Bosses show contempt for workers through unsafe working conditions and sexist and racist behavior. By organizing, workers can defend their lives and humanity, declared Jaribu Hill, director of the Southern regional office of the Center for Constitutional Rights.
The crusading civil rights attorney, who began and concluded her presentation in soul-stirring song, led delegates on a workplace-to-workplace tour of horrific attacks on workers’ rights — the North Carolina poultry-processing plant where 25 workers lost their lives in a fire because the plant doors were locked; the Mississippi poultry farm where women workers were fired for refusing supervisors’ sexual advances; the Mississippi shipyard where management tolerates racist graffiti and threats and KKK activity, among others.
Delegates were visibly affected by Hill’s depiction of offensive behavior to women workers and the violence of the graffiti and threats, which included near-lynchings.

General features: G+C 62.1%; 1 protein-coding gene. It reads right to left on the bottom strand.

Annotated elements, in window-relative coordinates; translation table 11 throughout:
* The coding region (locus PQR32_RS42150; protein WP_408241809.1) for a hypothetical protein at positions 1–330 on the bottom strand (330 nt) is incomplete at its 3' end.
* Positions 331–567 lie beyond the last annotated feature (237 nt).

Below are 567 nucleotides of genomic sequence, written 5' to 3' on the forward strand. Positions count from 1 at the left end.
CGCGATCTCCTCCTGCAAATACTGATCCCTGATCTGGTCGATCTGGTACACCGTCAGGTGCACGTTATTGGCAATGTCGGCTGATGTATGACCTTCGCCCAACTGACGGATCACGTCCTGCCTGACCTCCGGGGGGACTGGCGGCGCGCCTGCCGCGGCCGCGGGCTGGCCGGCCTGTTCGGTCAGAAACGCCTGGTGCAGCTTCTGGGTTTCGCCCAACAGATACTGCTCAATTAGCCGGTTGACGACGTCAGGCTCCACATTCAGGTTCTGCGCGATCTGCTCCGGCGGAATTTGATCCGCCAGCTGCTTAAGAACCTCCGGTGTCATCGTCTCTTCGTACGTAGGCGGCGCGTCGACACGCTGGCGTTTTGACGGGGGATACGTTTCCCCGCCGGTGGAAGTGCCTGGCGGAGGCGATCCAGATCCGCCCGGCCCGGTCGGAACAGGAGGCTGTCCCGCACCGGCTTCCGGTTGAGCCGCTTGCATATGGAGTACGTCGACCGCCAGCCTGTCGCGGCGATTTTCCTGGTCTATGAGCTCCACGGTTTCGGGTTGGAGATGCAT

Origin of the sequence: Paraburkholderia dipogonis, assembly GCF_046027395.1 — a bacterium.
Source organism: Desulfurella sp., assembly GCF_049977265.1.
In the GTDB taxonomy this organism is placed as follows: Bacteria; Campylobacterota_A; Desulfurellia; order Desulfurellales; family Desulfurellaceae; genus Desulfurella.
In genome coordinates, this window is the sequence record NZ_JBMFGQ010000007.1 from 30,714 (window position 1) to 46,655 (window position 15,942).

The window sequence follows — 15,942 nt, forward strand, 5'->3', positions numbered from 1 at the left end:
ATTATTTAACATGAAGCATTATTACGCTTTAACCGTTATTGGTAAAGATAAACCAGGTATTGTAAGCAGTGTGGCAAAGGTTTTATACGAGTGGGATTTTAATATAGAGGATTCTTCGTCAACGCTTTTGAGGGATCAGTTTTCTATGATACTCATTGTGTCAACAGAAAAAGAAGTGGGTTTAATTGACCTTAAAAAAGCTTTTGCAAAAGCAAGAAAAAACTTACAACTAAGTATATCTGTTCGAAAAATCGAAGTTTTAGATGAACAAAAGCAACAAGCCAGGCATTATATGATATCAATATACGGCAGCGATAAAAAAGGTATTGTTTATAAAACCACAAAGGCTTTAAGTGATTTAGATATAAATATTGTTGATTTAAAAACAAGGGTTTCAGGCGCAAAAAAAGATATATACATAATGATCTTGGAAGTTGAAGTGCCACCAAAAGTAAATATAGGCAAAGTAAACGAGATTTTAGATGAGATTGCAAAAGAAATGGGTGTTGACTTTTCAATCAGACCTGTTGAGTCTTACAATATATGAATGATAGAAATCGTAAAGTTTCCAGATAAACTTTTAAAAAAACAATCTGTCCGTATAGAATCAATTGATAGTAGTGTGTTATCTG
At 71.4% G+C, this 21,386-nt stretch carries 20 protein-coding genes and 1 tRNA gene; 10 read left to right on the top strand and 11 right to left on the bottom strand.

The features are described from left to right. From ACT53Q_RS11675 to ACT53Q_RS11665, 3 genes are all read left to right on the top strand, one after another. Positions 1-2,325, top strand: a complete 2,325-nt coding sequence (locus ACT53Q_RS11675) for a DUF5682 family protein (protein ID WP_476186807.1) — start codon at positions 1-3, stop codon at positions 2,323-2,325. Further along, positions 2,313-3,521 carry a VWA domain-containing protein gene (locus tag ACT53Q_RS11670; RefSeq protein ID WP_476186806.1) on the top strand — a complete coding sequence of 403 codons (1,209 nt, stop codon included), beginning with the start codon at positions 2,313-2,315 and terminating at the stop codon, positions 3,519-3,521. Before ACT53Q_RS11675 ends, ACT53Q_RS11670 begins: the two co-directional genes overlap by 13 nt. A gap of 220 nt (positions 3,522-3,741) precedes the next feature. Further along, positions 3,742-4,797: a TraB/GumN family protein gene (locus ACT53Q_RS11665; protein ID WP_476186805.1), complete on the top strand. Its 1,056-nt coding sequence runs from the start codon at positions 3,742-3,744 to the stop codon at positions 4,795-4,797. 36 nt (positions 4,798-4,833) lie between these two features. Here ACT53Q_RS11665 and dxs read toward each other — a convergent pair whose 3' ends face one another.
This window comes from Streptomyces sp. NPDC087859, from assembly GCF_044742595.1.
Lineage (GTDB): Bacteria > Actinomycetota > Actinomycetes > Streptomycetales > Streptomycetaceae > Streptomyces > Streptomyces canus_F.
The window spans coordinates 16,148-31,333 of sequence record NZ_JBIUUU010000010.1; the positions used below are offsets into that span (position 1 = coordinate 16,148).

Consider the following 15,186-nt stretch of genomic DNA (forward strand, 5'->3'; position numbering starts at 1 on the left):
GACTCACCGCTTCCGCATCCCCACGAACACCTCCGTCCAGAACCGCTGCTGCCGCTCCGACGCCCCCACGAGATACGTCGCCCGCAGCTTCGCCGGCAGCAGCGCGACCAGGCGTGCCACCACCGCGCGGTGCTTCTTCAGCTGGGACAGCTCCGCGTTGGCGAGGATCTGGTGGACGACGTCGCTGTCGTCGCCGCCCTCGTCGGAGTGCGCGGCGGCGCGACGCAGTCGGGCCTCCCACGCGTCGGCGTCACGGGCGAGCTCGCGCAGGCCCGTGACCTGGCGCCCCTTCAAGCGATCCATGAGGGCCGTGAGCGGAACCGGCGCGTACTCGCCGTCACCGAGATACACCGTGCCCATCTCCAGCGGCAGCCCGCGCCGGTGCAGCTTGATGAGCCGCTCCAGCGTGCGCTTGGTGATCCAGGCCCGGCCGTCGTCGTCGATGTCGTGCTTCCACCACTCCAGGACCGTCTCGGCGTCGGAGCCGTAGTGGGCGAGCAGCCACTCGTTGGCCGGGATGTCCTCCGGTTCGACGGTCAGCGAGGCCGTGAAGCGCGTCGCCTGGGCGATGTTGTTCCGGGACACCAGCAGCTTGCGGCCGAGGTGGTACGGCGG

While most workplaces were in the Deep South, Hill emphasized, that the racism and sexism that hold African-Americans and the working class down are not limited to any one region.
But there are pockets of victory, she said — including the survival of UE and its continuing presence as an example to the entire labor movement.
Home • About UE • Organize! • Independent Unions
• Search • Site Guide • What's New • Contact UE